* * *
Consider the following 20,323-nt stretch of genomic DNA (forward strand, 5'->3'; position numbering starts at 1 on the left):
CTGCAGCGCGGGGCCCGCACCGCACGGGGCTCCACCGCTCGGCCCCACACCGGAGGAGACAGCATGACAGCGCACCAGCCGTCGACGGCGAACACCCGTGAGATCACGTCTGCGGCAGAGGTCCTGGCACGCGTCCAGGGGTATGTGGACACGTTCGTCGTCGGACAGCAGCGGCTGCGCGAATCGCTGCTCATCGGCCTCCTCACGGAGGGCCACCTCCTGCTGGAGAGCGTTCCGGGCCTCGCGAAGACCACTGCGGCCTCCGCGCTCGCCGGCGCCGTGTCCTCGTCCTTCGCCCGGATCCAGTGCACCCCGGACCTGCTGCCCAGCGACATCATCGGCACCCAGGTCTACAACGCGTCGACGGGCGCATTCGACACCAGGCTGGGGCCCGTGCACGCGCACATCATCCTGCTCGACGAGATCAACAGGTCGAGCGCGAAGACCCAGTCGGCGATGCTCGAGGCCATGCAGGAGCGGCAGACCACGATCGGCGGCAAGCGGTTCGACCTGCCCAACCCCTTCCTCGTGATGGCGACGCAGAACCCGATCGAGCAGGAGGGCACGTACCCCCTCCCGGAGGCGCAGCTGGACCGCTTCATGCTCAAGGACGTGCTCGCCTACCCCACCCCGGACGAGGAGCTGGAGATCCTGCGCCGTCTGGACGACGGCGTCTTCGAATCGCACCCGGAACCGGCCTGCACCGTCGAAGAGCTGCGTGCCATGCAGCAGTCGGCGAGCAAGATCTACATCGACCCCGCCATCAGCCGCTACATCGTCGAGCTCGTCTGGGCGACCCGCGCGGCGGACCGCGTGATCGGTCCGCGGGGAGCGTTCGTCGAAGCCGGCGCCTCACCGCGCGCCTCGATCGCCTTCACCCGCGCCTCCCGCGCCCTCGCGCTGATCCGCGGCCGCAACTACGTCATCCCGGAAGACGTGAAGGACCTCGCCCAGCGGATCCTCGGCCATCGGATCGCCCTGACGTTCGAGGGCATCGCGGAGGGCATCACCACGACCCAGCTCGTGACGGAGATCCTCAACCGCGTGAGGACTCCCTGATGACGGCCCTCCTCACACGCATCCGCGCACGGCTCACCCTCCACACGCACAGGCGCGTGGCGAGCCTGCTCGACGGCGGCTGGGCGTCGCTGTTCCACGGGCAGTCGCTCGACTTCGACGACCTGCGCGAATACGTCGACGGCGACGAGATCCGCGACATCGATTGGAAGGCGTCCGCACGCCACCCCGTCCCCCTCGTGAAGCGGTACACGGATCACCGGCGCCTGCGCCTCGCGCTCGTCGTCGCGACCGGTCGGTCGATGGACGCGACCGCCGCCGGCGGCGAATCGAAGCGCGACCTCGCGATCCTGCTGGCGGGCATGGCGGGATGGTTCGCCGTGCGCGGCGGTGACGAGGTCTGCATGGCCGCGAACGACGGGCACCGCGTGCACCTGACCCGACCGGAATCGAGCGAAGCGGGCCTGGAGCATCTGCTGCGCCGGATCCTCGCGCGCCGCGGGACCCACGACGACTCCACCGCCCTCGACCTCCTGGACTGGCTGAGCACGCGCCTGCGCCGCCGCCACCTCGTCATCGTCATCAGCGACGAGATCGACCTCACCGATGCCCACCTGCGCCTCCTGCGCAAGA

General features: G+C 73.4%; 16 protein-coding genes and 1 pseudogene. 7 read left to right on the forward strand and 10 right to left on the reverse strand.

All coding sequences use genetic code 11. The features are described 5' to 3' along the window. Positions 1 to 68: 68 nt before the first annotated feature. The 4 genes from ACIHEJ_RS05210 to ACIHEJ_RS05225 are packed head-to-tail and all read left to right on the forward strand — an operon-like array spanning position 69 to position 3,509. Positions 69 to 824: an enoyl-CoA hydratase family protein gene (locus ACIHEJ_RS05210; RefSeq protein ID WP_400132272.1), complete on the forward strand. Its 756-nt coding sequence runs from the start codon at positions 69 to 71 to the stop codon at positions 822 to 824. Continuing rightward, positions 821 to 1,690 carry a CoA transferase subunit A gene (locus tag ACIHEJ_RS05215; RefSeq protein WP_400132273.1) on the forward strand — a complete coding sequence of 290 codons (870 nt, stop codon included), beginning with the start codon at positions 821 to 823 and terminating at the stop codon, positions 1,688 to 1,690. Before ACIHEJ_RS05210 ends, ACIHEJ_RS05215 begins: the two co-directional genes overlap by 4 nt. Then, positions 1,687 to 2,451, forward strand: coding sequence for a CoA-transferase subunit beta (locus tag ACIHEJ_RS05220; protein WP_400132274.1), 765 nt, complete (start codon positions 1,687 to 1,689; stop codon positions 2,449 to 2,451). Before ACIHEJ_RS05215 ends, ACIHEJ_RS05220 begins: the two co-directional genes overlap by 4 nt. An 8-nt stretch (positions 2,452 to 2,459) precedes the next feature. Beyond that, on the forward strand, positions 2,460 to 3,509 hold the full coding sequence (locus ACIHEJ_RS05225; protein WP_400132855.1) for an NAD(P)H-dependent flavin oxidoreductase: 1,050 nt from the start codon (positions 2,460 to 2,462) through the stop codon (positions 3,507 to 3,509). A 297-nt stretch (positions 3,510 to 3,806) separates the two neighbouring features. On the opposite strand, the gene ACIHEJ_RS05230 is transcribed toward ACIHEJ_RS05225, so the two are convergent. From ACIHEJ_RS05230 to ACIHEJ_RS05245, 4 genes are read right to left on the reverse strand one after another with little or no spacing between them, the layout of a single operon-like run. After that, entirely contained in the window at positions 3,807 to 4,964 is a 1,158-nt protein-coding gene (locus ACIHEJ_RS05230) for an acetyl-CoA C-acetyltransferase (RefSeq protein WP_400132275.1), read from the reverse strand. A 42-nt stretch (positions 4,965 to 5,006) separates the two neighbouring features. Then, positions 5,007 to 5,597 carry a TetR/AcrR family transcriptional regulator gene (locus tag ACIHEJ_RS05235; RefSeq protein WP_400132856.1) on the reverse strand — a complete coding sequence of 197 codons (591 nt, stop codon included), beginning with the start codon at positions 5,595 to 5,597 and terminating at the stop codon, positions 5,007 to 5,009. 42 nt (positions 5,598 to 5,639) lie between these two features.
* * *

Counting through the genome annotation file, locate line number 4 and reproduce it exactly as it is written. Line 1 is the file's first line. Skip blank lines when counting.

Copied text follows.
All coding sequences use genetic code 11. The features are described 5' to 3' along the window. Positions 1 to 68: 68 nt before the first annotated feature. The 4 genes from ACIHEJ_RS05210 to ACIHEJ_RS05225 are packed head-to-tail and all read left to right on the forward strand — an operon-like array spanning position 69 to position 3,509. Positions 69 to 824: an enoyl-CoA hydratase family protein gene (locus ACIHEJ_RS05210; RefSeq protein ID WP_400132272.1), complete on the forward strand. Its 756-nt coding sequence runs from the start codon at positions 69 to 71 to the stop codon at positions 822 to 824. Continuing rightward, positions 821 to 1,690 carry a CoA transferase subunit A gene (locus tag ACIHEJ_RS05215; RefSeq protein WP_400132273.1) on the forward strand — a complete coding sequence of 290 codons (870 nt, stop codon included), beginning with the start codon at positions 821 to 823 and terminating at the stop codon, positions 1,688 to 1,690. Before ACIHEJ_RS05210 ends, ACIHEJ_RS05215 begins: the two co-directional genes overlap by 4 nt. Then, positions 1,687 to 2,451, forward strand: coding sequence for a CoA-transferase subunit beta (locus tag ACIHEJ_RS05220; protein WP_400132274.1), 765 nt, complete (start codon positions 1,687 to 1,689; stop codon positions 2,449 to 2,451). Before ACIHEJ_RS05215 ends, ACIHEJ_RS05220 begins: the two co-directional genes overlap by 4 nt. An 8-nt stretch (positions 2,452 to 2,459) precedes the next feature. Beyond that, on the forward strand, positions 2,460 to 3,509 hold the full coding sequence (locus ACIHEJ_RS05225; protein WP_400132855.1) for an NAD(P)H-dependent flavin oxidoreductase: 1,050 nt from the start codon (positions 2,460 to 2,462) through the stop codon (positions 3,507 to 3,509). A 297-nt stretch (positions 3,510 to 3,806) separates the two neighbouring features. On the opposite strand, the gene ACIHEJ_RS05230 is transcribed toward ACIHEJ_RS05225, so the two are convergent. From ACIHEJ_RS05230 to ACIHEJ_RS05245, 4 genes are read right to left on the reverse strand one after another with little or no spacing between them, the layout of a single operon-like run. After that, entirely contained in the window at positions 3,807 to 4,964 is a 1,158-nt protein-coding gene (locus ACIHEJ_RS05230) for an acetyl-CoA C-acetyltransferase (RefSeq protein WP_400132275.1), read from the reverse strand. A 42-nt stretch (positions 4,965 to 5,006) separates the two neighbouring features. Then, positions 5,007 to 5,597 carry a TetR/AcrR family transcriptional regulator gene (locus tag ACIHEJ_RS05235; RefSeq protein WP_400132856.1) on the reverse strand — a complete coding sequence of 197 codons (591 nt, stop codon included), beginning with the start codon at positions 5,595 to 5,597 and terminating at the stop codon, positions 5,007 to 5,009. 42 nt (positions 5,598 to 5,639) lie between these two features.